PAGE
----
Structural design of highway or airfield pavements or railroads involves assumption of key mechanistic parameter values such as resilient modulus, modulus of subgrade reaction, dynamic modulus, and track modulus. There is growing interest in mechanistic-based construction testing methods to field verify design-modulus assumptions. Here, Pavana Vennapusa, Ph.D., P.E. and David J. White, Ph.D., P.E. describe how Automated Plate Load Testing (APLT) overcomes common testing challenges to provide direct measure of the design-modulus values used in the design of highways, airfields, and railroads. The work comes from the GAP 2019 transportation engineering conference proceedings, published by Geosynthetica.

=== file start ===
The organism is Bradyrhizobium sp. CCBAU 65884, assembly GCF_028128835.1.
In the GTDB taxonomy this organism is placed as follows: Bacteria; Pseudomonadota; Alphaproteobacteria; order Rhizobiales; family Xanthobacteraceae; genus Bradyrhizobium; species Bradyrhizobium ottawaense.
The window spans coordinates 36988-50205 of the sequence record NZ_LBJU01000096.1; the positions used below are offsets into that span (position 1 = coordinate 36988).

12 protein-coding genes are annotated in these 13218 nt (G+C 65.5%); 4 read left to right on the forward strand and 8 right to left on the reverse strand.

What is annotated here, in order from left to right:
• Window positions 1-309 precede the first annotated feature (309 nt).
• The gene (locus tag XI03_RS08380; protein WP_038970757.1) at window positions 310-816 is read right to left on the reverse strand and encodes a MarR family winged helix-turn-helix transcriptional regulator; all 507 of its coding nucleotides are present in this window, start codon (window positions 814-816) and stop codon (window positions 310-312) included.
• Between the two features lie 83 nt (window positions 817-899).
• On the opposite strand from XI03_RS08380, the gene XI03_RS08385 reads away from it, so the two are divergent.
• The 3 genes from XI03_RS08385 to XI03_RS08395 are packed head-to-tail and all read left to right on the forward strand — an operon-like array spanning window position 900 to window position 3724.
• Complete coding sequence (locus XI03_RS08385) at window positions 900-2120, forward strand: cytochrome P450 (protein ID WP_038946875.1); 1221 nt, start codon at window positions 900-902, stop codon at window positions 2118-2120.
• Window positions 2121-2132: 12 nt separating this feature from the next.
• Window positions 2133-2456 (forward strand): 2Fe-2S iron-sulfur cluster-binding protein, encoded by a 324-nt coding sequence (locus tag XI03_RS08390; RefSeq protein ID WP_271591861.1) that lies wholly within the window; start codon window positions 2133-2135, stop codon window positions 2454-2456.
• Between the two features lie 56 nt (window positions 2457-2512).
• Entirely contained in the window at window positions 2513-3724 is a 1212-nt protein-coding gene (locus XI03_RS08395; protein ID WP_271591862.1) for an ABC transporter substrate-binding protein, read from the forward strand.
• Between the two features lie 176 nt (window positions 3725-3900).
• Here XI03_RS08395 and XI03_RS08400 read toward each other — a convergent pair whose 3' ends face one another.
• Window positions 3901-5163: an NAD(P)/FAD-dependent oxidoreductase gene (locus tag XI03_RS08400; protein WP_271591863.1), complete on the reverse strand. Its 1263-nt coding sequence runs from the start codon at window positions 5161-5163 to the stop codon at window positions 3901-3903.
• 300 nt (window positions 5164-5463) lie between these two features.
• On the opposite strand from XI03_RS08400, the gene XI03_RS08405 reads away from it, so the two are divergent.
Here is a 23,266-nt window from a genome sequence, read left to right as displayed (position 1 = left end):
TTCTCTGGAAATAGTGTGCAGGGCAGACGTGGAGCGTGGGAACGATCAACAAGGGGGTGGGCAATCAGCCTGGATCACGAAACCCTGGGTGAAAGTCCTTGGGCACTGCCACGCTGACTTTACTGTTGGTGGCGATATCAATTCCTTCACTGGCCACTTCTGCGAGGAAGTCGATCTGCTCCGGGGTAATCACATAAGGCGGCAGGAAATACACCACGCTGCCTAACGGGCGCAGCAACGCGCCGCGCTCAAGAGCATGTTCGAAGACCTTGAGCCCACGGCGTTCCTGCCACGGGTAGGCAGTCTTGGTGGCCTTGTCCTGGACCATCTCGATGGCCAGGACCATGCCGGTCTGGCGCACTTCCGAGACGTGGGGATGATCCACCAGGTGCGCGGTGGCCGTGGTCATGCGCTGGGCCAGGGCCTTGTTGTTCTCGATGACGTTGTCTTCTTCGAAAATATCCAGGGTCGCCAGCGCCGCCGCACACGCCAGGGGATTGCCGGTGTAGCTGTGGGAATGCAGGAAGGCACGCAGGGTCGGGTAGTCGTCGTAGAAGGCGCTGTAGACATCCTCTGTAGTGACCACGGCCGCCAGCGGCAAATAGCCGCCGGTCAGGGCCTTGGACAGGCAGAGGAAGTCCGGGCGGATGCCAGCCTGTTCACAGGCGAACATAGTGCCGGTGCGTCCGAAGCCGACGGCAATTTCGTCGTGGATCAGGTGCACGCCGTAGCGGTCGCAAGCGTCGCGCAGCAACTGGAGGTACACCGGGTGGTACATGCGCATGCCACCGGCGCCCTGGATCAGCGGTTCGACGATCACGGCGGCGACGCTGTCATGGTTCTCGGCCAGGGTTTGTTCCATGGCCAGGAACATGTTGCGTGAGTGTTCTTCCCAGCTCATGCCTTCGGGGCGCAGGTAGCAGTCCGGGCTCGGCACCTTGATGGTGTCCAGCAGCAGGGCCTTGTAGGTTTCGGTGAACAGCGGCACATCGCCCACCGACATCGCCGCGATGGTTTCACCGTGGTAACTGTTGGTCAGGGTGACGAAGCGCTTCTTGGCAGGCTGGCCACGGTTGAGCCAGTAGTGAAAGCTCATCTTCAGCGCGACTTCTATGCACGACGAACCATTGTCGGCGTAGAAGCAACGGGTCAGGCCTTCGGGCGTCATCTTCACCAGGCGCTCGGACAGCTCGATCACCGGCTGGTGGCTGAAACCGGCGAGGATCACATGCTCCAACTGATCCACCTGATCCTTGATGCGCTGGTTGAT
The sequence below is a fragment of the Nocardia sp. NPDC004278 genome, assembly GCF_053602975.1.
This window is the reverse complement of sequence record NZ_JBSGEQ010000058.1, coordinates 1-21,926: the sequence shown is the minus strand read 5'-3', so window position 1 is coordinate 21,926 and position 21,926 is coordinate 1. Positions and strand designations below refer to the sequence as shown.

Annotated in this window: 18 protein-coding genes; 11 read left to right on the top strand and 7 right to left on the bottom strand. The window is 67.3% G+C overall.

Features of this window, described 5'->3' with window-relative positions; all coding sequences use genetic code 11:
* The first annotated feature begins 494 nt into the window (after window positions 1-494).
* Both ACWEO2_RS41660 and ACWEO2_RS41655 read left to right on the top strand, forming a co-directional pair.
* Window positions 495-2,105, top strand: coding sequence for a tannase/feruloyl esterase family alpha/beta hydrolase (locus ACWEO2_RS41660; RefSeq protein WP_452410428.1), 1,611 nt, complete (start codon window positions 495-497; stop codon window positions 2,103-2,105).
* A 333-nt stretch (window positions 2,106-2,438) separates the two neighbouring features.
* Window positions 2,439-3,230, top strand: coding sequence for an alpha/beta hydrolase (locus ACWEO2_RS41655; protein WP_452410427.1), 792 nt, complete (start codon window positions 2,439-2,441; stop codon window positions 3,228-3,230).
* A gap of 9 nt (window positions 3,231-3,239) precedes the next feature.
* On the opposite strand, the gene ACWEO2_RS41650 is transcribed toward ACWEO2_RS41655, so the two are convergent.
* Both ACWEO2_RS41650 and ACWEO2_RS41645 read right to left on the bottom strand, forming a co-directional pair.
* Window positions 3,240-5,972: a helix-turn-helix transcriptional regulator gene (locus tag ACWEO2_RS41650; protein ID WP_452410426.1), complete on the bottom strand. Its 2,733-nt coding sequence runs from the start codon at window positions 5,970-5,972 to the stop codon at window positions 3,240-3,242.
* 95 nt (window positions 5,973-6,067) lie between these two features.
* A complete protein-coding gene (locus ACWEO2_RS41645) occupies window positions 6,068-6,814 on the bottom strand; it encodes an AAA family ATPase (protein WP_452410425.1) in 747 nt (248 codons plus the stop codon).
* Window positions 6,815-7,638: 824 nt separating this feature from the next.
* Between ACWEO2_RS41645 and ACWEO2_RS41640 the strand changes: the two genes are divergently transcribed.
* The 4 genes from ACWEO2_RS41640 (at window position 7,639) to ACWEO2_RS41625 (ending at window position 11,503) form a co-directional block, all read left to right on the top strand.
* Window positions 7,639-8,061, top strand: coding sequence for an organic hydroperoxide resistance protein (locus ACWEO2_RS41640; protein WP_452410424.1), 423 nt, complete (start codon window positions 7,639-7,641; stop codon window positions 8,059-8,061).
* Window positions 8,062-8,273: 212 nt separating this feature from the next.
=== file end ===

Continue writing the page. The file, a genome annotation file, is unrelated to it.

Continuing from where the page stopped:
One of the key input parameters in designing highway or airfield pavements and railroads is the design modulus value. Because geo-materials exhibit non-linear behavior, there are many definitions for moduli values – elastic modulus, reload modulus, resilient modulus, secant modulus, modulus of subgrade reaction, etc. – and there are many factors that influence the moduli values (see Briaud 2001). Design equations, particularly for pavement thickness design, are typically calibrated for moduli values measured using a certain test and interpretation procedure. Depending on the design procedure chosen, it is important for designers to understand these factors to select the appropriate testing procedure for field verification of the design modulus value.